It should be noted that all of these advanced weapons systems — weapons systems such as submarines, ballistic missiles, and nuclear weapons, which require years, if not decades, to produce — have been developed or acquired while North Korea was actively engaged in “peace” negotiations (the “six party talks”), as well as throughout the era of “Sunshine Policy” diplomacy by South Korea (which was in place for almost a decade, from 1998 to 2007), which era included paying North Korea about 200 million USD to attend the June 2000 North–South summit. The most obdurate forms of denialism would be necessary in order to construe either diplomatic negotiations or the Sunshine Policy as possessing even limited efficacy, given that North Korea has developed its missile boats under these diplomatic umbrellas. We should not try to conceal from ourselves the magnitude of this failure.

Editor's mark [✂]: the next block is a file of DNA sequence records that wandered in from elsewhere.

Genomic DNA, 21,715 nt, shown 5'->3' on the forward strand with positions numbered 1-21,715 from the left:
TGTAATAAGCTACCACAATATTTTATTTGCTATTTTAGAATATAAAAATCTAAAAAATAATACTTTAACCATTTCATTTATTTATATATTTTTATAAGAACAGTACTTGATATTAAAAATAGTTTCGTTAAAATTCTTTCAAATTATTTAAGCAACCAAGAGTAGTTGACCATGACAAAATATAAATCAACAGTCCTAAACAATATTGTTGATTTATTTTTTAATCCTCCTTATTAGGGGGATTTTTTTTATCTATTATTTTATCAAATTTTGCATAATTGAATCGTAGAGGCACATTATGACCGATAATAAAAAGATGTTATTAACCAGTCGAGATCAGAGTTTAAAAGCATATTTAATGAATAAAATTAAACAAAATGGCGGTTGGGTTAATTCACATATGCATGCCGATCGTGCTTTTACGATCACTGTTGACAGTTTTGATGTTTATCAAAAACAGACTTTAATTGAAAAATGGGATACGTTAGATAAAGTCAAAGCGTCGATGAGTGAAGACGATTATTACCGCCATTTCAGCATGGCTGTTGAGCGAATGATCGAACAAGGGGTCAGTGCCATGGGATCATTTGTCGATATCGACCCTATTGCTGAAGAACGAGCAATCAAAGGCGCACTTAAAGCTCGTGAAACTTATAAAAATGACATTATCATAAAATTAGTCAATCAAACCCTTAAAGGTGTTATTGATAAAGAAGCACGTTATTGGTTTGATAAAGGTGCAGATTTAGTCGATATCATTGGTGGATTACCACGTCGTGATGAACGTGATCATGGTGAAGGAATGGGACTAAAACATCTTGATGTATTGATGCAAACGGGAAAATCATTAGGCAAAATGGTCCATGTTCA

Why would North Korea choose to invest its limited resources into the development of missile boats rather than providing for the basic needs of the North Korean people, such as food, electricity, education, hospitals, and shelter? John Delury, a professor at Yonsei University Graduate School of International Studies, was quoted on the BBC as saying:

“Above all else, North Korea’s nuclear programme is about security — it is, by their estimation, the only reliable guarantee of the country’s basic sovereignty, of the Communist regime’s control, and of the rule of Kim Jong-un.”

This quote perfectly illustrates the imperative of what J. Rufus Fears called “national freedom” (and which I recently discussed in Eight Permutations of Freedom, Following J. Rufus Fears): North Korea sees itself as securing its national freedom, i.e., sovereignty and autonomy, first and foremost. The imperative of sovereignty and the imperataive of regime survival, moreover, are identical when national sovereignty and the regime are identified, and this identification is usually a key goal of propaganda.